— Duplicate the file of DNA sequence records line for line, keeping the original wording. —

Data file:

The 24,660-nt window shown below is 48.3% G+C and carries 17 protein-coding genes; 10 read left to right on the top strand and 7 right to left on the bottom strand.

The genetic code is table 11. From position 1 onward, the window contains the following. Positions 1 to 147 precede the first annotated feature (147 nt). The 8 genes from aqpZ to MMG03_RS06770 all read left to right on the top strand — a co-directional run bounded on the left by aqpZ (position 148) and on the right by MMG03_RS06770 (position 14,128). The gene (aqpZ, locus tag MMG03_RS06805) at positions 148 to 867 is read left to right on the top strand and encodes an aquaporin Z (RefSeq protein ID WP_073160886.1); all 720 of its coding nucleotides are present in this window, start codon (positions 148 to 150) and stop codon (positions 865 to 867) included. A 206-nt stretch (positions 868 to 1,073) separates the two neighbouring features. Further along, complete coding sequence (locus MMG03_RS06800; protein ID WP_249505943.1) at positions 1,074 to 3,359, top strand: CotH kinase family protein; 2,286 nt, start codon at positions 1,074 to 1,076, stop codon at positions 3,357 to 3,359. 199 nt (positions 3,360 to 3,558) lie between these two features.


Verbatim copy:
The 24,660-nt window shown below is 48.3% G+C and carries 17 protein-coding genes; 10 read left to right on the top strand and 7 right to left on the bottom strand.

The genetic code is table 11. From position 1 onward, the window contains the following. Positions 1 to 147 precede the first annotated feature (147 nt). The 8 genes from aqpZ to MMG03_RS06770 all read left to right on the top strand — a co-directional run bounded on the left by aqpZ (position 148) and on the right by MMG03_RS06770 (position 14,128). The gene (aqpZ, locus tag MMG03_RS06805) at positions 148 to 867 is read left to right on the top strand and encodes an aquaporin Z (RefSeq protein ID WP_073160886.1); all 720 of its coding nucleotides are present in this window, start codon (positions 148 to 150) and stop codon (positions 865 to 867) included. A 206-nt stretch (positions 868 to 1,073) separates the two neighbouring features. Further along, complete coding sequence (locus MMG03_RS06800; protein ID WP_249505943.1) at positions 1,074 to 3,359, top strand: CotH kinase family protein; 2,286 nt, start codon at positions 1,074 to 1,076, stop codon at positions 3,357 to 3,359. 199 nt (positions 3,360 to 3,558) lie between these two features.